A New, Intellectual Fertile Crescent – Allston and Cambridge

In ancient history, the Fertile Crescent extended from lower Egypt, through modern-day Israel and into Assyria and Mesopotamia.  Thanks to the waterways, population density, and diversity of peoples, it was characterized by an unparalleled flow of goods and services and intellectual foment.  The region's nickname, "The Cradle of Civilization" is well-deserved.

Today, Harvard University is announcing that the school is finally progressing with its stalled expansion in Allston to create 700,000 square feet of new lab space and a 36-acre enterprise research campus with a dozen building to house start-ups, biotechs and VCs.

If this project can be completed as planned (something Larry Summers tried to complete during his term as president, but it was stalled due to the economic crisis), it will form a modern-day, intellectual fertile crescent between Harvard and MIT's Kendall Square, linking academia, industry and capital along the Charles River.

To be clear, this is not just a Boston phenomenon.  The scientific progress being made in Kendall Square and throughout the region in the areas of human genomics, bioengineering and personalized medicine at the Whitehead Institute, the Broad Institute and the Wyss Institute are having international impact.  If the Harvard Stem Cell Institute were to move to the new campus and sit alongside the newly created Harvard Division of Engineering and Applied Sciences, nestled next to Harvard Business School and the newly created Innovation Lab, the amount of collaboration and innovation would simply explode.  Notably, each of the institutions mentioned above are 5-10 years old and thus are still extremely early in their progress in bringing to market all the implications of the intersection of the human genome project, big data, cloud computing, Moore's Law and advancements in nanotechnology.

There is a big idea nestled in here.  Let's hope local, state and national leaders recognize the opportunity…and seize it.

Groupon S-1: Mind The Ratios

When evaluating company documents and filings, a hedge fund manager friend of mine has a simple mantra: "read the footnotes".  So when the Groupon S-1 was posted last night, I was eager to pour over it and find a few hidden nuggets that might explain the company's success and provide some indication of what the future might hold.

I think I found it on pages 74 (not the footnotes, I grant you, but buried quite deeply in the 110 page document).  The company presents two case studies for its two oldest cities, Chicago and Boston, and provides a few datapoints that allows one to infer two of the most important metrics for the business – customer churn and customers per merchant.

Let's look at the longest-tenure city – their hometown of Chicago.  Here's the chart they provide in the S-1 for performance over time:


All the numbers are growing, which is terrific.  But what matters in these situations is the ratios of growth, not just the absolute growth.  So let's do some simple calculations.  First, subscriber (defined as someone who receives an email from them) growth per quarter and percentage growth:

Groupon-Chicago 2

As you can see, quarter over quarter subscriber growth is slowing considerably in Chicago.  In Q1'10 it was 81%.  In Q1'11 subscriber growth was only 37%.  This is incredibly important because there are going to be inactive subscribers – also known as attrition or churn – and that number will likely grow over time.  Groupon needs to fill this leaky bucket with new subscribers every quarter.  If not, growth will slow, flatten or decline.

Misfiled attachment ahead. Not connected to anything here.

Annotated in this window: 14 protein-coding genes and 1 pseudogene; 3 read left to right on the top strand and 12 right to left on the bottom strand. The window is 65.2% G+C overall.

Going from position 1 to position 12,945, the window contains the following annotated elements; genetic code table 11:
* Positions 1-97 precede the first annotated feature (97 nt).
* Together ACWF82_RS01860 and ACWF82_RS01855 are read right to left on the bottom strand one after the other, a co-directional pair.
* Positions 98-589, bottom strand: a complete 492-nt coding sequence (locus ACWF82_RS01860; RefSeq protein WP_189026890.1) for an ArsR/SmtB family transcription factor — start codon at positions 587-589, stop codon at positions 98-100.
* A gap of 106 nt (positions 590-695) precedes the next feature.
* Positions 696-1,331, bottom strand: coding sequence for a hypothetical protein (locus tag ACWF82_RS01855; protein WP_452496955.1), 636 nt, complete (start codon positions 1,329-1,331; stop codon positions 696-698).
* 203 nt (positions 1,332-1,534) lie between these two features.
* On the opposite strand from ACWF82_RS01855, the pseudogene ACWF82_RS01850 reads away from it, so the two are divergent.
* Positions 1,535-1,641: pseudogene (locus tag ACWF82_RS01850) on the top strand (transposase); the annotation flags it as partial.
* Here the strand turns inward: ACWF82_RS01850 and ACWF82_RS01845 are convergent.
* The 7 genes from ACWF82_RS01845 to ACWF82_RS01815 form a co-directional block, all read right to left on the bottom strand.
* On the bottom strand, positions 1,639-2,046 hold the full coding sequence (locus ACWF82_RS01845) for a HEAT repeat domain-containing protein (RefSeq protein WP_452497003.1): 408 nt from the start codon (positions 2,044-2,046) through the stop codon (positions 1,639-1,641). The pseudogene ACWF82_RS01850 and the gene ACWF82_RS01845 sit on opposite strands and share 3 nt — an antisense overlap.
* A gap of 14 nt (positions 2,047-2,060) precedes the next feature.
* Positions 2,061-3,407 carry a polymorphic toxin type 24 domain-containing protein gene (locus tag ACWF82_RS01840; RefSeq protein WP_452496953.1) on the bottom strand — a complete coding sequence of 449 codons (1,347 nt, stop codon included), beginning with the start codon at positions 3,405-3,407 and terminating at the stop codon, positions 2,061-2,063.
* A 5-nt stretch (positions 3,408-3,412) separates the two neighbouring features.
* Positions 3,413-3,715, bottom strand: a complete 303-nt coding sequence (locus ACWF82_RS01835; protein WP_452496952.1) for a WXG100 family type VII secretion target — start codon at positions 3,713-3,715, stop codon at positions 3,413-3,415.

Now, let's look at customer growth.  Typically, I would expect the definition of a customer to be someone who purchases a Groupon in that period.  But a footnote on page 8 provides a different definition.  A customer is defined as anyone who has purchased a Groupon since January 1, 2009.  That is, it is a cumulative figure representing anyone who has purchased in Groupon's history.  Thus, the change in customers is far more important than the absolute number.  Here's what that looks like:

Groupon-Chicago 3

As with the subscriber numbers, this figure is slowing in quarter-over-quarter growth.  In Q1'10, the change in cumulative customers (that is, new customers) was 69%. In Q1'11, it was 35%.

Now let's look at things from the merchant's view.  The number of Groupons sold per merchant and the number of Groupons sold per customer per merchant are two important ratios of merchant success and customer activity.  Here's what that looks like:

Groupon-Chicago 4

As you can see, these ratios are also in decline, with Groupons per merchant per 1000 customers dropping 10x from Q3'09 (21.3) to Q1'11 (2.3).  This ratio is a good proxy for how active the cumulative customer base is.  The lower the ratio, the more likely there are large pools of inactive customers.  Again, if customer engagement attrits over time, then there is a leaky bucket that can only be filled with new customer acquisition. In saturated markets, it is typical for new customer acquisition to slow down and become more expensive over time.

To be clear, I'm incredibly impressed with this company and what it has achieved.  But a careful read of the rations is instructive when thinking about persistence and durability of the model.  Groupon has so many assets at their disposal and is so early in their innovation cycle, that I'm sure we haven't seen anything yet in terms of targeting, loyalty and other techniques to provide sticky customer relationships.  But the ratio data above suggests that the basic model they're executing on right now has some weaknesses that will become more acute over time.